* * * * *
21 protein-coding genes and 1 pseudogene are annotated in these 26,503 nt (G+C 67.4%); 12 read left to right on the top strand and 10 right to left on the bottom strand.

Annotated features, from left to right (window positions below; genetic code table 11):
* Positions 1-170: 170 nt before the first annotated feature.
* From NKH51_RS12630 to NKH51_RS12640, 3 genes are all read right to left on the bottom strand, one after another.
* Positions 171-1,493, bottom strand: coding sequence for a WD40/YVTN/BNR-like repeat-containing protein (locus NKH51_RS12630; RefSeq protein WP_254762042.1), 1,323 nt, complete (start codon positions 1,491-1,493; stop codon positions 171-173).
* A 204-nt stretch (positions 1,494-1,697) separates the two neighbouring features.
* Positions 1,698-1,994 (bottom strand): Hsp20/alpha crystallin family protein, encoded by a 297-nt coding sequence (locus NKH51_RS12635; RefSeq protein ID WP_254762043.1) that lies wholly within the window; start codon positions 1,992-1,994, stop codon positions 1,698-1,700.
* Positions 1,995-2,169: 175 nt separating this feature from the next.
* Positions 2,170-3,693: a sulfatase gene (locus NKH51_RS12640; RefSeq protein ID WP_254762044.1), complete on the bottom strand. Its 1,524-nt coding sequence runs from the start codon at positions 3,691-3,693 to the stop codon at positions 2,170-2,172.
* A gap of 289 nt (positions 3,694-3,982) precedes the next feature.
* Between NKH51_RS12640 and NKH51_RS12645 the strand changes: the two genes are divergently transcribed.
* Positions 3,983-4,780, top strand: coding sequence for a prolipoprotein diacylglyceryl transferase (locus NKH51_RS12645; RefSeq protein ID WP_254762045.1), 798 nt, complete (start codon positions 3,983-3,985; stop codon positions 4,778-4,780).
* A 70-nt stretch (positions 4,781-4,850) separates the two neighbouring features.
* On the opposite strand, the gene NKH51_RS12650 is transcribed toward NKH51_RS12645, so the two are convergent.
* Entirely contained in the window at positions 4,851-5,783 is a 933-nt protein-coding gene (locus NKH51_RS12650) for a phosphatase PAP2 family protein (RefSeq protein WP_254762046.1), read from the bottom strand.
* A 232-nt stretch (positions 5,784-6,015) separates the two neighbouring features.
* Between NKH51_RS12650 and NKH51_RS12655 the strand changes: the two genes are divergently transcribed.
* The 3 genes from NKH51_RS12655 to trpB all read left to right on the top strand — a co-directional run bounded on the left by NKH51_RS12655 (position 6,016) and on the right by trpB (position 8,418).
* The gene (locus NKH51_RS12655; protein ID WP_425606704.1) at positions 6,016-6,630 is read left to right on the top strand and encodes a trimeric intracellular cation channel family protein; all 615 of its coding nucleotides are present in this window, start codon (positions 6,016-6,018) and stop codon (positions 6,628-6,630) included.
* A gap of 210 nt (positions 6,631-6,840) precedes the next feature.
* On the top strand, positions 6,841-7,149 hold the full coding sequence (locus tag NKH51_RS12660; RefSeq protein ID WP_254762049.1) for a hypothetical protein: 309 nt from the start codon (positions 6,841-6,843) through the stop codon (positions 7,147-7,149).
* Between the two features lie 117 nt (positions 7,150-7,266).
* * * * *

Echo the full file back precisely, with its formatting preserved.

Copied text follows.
21 protein-coding genes and 1 pseudogene are annotated in these 26,503 nt (G+C 67.4%); 12 read left to right on the top strand and 10 right to left on the bottom strand.

Annotated features, from left to right (window positions below; genetic code table 11):
* Positions 1-170: 170 nt before the first annotated feature.
* From NKH51_RS12630 to NKH51_RS12640, 3 genes are all read right to left on the bottom strand, one after another.
* Positions 171-1,493, bottom strand: coding sequence for a WD40/YVTN/BNR-like repeat-containing protein (locus NKH51_RS12630; RefSeq protein WP_254762042.1), 1,323 nt, complete (start codon positions 1,491-1,493; stop codon positions 171-173).
* A 204-nt stretch (positions 1,494-1,697) separates the two neighbouring features.
* Positions 1,698-1,994 (bottom strand): Hsp20/alpha crystallin family protein, encoded by a 297-nt coding sequence (locus NKH51_RS12635; RefSeq protein ID WP_254762043.1) that lies wholly within the window; start codon positions 1,992-1,994, stop codon positions 1,698-1,700.
* Positions 1,995-2,169: 175 nt separating this feature from the next.
* Positions 2,170-3,693: a sulfatase gene (locus NKH51_RS12640; RefSeq protein ID WP_254762044.1), complete on the bottom strand. Its 1,524-nt coding sequence runs from the start codon at positions 3,691-3,693 to the stop codon at positions 2,170-2,172.
* A gap of 289 nt (positions 3,694-3,982) precedes the next feature.
* Between NKH51_RS12640 and NKH51_RS12645 the strand changes: the two genes are divergently transcribed.
* Positions 3,983-4,780, top strand: coding sequence for a prolipoprotein diacylglyceryl transferase (locus NKH51_RS12645; RefSeq protein ID WP_254762045.1), 798 nt, complete (start codon positions 3,983-3,985; stop codon positions 4,778-4,780).
* A 70-nt stretch (positions 4,781-4,850) separates the two neighbouring features.
* On the opposite strand, the gene NKH51_RS12650 is transcribed toward NKH51_RS12645, so the two are convergent.
* Entirely contained in the window at positions 4,851-5,783 is a 933-nt protein-coding gene (locus NKH51_RS12650) for a phosphatase PAP2 family protein (RefSeq protein WP_254762046.1), read from the bottom strand.
* A 232-nt stretch (positions 5,784-6,015) separates the two neighbouring features.
* Between NKH51_RS12650 and NKH51_RS12655 the strand changes: the two genes are divergently transcribed.
* The 3 genes from NKH51_RS12655 to trpB all read left to right on the top strand — a co-directional run bounded on the left by NKH51_RS12655 (position 6,016) and on the right by trpB (position 8,418).
* The gene (locus NKH51_RS12655; protein ID WP_425606704.1) at positions 6,016-6,630 is read left to right on the top strand and encodes a trimeric intracellular cation channel family protein; all 615 of its coding nucleotides are present in this window, start codon (positions 6,016-6,018) and stop codon (positions 6,628-6,630) included.
* A gap of 210 nt (positions 6,631-6,840) precedes the next feature.
* On the top strand, positions 6,841-7,149 hold the full coding sequence (locus tag NKH51_RS12660; RefSeq protein ID WP_254762049.1) for a hypothetical protein: 309 nt from the start codon (positions 6,841-6,843) through the stop codon (positions 7,147-7,149).
* Between the two features lie 117 nt (positions 7,150-7,266).